The Elbow bump? No thank you!

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I believe we all are aware of the way of greeting by bumping the elbows with each other. This is not a new thing, but is reinvented each time there is a serious flu among us. So no surprise it is up and running again these days, wit the Covid 19 virus on the loose. This is of course a substitute to the traditional handshake. Reason being we think people have touched all kinds of nasty stuff with their hands, and transfer it to our own hands when touch the other person’s hand(s).

This would probably be very amusing for a lot of people, if it was not for the serious situation the world is in right now, due to the virus spreading fast, all over the globe. And those people I talk about are probably almost half the world’s population. Because when we think about it, there is a huge number of people who do NOT even touch each they when they greet each other.

The Elbow Bump.

Let’s have a look at the numbers. Buddhists do not touch each other when they greet, they probably count more than half a Billion people! Muslims which counts about 1.8 Billion people and who belong to the opposite sex do NOT touch each other. This is another 900 million people. People who believe in Hinduism count about 1.2 Billion people, which of most do NOT touch when they greet either. Then you have all the other countries as Japan (100+ million), Tibet, African tribes, more obscure (not well known) traditions in China probably also count millions upon millions. It is a long list.

Traditional Buddhist Wai.
Traditional Hindu greet.

So for all those people the missing handshake is a non-issue, which they do not miss. You don’t miss what you never had. But for us who normally use the handshake, it seems to become some sort of a traumatic experience among many of us. It was a big deal for a while with politicians and the media in general spending a lot of time explaining us why touching was a no no when we had this virus among us. Kind of reinventing the wheel here actually. Whenever we suspect dirty (or contaminated) hands, we will not touch them anyway, would we? Of course not. Still we need to learn this all over again.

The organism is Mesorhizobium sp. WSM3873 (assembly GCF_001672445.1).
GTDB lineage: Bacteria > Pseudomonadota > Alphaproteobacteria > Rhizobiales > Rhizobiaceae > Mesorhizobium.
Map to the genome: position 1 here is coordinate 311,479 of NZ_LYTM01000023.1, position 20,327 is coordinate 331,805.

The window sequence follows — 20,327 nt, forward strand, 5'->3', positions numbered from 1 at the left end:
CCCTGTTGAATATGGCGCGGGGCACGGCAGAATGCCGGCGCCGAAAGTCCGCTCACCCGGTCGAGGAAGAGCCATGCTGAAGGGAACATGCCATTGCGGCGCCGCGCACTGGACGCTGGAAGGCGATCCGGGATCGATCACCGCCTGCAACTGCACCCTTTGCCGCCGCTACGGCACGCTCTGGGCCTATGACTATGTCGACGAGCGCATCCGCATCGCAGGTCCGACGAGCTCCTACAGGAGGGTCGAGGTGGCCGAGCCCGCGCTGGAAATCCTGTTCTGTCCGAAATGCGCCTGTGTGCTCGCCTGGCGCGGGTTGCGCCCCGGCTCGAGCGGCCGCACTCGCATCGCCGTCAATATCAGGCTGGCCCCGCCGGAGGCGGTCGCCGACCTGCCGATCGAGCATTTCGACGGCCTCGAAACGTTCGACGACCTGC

Here are some interesting facts, people might know about, but do not think about too often. We have learned that the Covid 19 virus can survive on various surfaces. Different studies have already told us the virus can survive from a couple of hours to several days! Depending upon what kind of surface of course. But nevertheless it is alive and kicking for many hours as a minimum.

We also have learned that when we talk, small droplets will leave the mouth, with not too high velocity, but still the droplets will spread and stay in the air from prox 25 seconds and up to almost 8 minutes. And when we cough or sneeze the droplets shoot out at a huge speed. A cough can travel as fast as 50 mph and expel almost 3,000 droplets in just one go. Sneezes win though—they can travel up to 100 mph and create upwards of 100,000 droplets.  And the droplets can reach 23-27 feet, or 7 – 8 meters!

HIgh speed sneeze, which spreads.

This means that whenever you bump your elbow with another person, and if this person has bumped his/her elbow with another person, whom again has bumped it with someone who sneezed or coughed into the elbow, hours ago, you will GET IT on your own elbow. And when (or if) you also cough or sneeze in to your elbow, you will guaranteed put your face over the area which most likely already are cross-contaminated by another person. Think about that. So why do we even do this?

Myself, I nod and smile when I meet people. Sometimes I raise a hand at the same time, as some sort of improvised hello. And it doesn’t seem to offend people. I know I seem a bit paranoid now, but look at the numbers, and think about it. Stay healthy. 🙂

🙂 🙂

Rgds Sailor


  1. To add, I have noticed a lot of people also use their back of their hands/knuckles to wipe their nose or mouth.


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